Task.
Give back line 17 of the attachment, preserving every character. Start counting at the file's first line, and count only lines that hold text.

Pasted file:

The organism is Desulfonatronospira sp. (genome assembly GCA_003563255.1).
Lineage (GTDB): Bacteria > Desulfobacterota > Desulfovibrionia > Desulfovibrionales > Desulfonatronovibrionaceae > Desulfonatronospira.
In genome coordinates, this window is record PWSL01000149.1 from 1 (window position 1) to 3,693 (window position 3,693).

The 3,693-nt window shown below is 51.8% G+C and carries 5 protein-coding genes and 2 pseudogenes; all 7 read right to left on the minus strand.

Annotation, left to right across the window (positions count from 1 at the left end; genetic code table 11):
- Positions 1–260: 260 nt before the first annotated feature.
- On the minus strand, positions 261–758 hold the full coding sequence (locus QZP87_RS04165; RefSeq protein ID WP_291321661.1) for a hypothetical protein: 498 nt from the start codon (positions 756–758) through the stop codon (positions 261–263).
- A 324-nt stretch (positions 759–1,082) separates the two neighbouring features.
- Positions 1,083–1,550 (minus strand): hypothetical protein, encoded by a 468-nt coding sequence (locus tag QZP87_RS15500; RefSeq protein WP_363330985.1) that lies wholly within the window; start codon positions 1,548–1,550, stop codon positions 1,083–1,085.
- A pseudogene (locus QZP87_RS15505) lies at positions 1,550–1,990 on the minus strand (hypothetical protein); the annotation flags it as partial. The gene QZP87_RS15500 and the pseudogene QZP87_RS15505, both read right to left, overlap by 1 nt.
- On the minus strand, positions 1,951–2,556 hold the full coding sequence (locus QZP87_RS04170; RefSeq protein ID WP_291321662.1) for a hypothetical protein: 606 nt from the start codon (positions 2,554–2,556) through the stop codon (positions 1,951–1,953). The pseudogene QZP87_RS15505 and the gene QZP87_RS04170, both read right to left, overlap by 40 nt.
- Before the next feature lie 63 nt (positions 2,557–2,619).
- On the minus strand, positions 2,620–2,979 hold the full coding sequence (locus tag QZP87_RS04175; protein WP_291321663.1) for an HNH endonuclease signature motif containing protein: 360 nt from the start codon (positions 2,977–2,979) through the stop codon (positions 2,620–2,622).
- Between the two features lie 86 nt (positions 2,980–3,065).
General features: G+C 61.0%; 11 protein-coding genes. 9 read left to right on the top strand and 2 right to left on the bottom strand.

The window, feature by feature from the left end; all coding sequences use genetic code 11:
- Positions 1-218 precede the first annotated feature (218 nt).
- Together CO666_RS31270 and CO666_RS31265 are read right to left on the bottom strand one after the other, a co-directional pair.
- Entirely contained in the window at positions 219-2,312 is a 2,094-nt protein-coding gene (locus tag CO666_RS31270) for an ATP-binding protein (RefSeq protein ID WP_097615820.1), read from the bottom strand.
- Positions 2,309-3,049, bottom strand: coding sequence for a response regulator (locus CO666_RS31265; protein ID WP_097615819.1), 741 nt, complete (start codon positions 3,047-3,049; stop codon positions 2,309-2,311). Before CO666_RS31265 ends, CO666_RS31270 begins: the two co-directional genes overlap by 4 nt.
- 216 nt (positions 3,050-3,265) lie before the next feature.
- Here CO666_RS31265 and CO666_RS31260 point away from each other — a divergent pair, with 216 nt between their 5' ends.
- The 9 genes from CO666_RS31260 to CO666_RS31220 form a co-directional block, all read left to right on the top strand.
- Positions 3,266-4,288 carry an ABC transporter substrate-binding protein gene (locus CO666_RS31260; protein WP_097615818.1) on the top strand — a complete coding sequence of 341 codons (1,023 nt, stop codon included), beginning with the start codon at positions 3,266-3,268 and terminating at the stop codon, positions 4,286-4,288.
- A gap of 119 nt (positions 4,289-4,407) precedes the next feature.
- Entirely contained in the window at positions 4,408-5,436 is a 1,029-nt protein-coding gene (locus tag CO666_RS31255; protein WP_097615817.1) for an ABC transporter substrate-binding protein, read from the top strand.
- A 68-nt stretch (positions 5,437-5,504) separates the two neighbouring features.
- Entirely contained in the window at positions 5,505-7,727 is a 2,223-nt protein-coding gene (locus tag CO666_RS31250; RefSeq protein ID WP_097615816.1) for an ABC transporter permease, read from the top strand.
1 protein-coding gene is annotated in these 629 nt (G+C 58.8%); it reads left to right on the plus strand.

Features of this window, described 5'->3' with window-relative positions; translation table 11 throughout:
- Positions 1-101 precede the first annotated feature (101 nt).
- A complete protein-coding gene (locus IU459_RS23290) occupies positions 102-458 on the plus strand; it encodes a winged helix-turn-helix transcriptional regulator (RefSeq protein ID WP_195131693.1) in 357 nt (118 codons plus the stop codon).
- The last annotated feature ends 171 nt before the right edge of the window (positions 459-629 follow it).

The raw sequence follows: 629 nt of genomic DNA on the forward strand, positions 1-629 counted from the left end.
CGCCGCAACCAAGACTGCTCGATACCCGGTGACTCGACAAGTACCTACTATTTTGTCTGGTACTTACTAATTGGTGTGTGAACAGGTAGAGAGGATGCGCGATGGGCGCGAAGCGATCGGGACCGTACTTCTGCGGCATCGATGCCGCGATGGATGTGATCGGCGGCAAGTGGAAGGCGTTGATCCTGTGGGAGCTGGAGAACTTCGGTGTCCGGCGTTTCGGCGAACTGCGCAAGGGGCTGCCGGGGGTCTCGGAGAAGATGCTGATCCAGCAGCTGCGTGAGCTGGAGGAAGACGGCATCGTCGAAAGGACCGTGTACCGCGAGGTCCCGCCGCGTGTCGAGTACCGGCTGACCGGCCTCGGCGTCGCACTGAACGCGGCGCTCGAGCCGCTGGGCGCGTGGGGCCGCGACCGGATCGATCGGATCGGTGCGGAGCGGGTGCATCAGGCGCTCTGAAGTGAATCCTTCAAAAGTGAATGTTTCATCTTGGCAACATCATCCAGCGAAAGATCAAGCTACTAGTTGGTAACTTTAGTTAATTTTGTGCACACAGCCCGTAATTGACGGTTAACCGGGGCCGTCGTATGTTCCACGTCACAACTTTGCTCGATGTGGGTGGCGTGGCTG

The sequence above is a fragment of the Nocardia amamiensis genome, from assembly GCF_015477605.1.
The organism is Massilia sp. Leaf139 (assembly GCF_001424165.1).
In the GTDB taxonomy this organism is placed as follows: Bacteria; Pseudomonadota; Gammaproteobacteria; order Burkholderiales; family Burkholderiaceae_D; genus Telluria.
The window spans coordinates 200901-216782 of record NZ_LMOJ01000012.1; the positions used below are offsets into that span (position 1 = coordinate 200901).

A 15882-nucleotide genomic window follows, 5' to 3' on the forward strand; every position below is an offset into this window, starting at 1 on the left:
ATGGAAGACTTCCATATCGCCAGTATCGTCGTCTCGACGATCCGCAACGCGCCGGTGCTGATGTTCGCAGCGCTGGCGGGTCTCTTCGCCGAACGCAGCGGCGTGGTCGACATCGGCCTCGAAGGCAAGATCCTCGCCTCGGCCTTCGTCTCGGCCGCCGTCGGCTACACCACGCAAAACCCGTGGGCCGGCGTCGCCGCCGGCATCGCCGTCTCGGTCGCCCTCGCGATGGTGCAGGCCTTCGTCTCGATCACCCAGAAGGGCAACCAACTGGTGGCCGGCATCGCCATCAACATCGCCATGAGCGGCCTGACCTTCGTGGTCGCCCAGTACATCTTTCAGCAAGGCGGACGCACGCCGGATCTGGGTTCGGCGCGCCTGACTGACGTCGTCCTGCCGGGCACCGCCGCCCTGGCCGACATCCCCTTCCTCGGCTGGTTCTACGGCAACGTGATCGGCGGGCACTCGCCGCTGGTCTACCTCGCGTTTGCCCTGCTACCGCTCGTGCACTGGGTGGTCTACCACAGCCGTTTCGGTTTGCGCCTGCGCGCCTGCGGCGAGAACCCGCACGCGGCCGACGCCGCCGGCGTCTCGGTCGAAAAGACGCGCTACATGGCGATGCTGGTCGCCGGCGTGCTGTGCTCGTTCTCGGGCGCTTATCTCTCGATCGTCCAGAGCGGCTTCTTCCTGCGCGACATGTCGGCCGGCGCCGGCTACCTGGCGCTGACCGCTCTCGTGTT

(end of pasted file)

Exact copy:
- Positions 1-218 precede the first annotated feature (218 nt).